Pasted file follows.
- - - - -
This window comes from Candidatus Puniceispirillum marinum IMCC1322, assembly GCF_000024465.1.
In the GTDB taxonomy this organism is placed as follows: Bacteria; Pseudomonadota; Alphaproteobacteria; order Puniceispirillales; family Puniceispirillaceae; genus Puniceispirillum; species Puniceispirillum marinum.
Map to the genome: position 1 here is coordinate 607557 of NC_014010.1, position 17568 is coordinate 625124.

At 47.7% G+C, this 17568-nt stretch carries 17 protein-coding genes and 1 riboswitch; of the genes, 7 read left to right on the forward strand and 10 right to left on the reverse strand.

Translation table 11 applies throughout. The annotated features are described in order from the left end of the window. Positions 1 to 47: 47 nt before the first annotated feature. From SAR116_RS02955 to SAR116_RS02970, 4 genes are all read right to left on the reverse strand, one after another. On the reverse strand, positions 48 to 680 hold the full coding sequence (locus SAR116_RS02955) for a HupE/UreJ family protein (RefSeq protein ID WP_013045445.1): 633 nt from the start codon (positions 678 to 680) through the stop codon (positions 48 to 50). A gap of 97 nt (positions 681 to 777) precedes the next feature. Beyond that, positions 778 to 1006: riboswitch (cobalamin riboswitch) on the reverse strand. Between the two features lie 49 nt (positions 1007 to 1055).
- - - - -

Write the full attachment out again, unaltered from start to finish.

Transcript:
This window comes from Candidatus Puniceispirillum marinum IMCC1322, assembly GCF_000024465.1.
In the GTDB taxonomy this organism is placed as follows: Bacteria; Pseudomonadota; Alphaproteobacteria; order Puniceispirillales; family Puniceispirillaceae; genus Puniceispirillum; species Puniceispirillum marinum.
Map to the genome: position 1 here is coordinate 607557 of NC_014010.1, position 17568 is coordinate 625124.

At 47.7% G+C, this 17568-nt stretch carries 17 protein-coding genes and 1 riboswitch; of the genes, 7 read left to right on the forward strand and 10 right to left on the reverse strand.

Translation table 11 applies throughout. The annotated features are described in order from the left end of the window. Positions 1 to 47: 47 nt before the first annotated feature. From SAR116_RS02955 to SAR116_RS02970, 4 genes are all read right to left on the reverse strand, one after another. On the reverse strand, positions 48 to 680 hold the full coding sequence (locus SAR116_RS02955) for a HupE/UreJ family protein (RefSeq protein ID WP_013045445.1): 633 nt from the start codon (positions 678 to 680) through the stop codon (positions 48 to 50). A gap of 97 nt (positions 681 to 777) precedes the next feature. Beyond that, positions 778 to 1006: riboswitch (cobalamin riboswitch) on the reverse strand. Between the two features lie 49 nt (positions 1007 to 1055).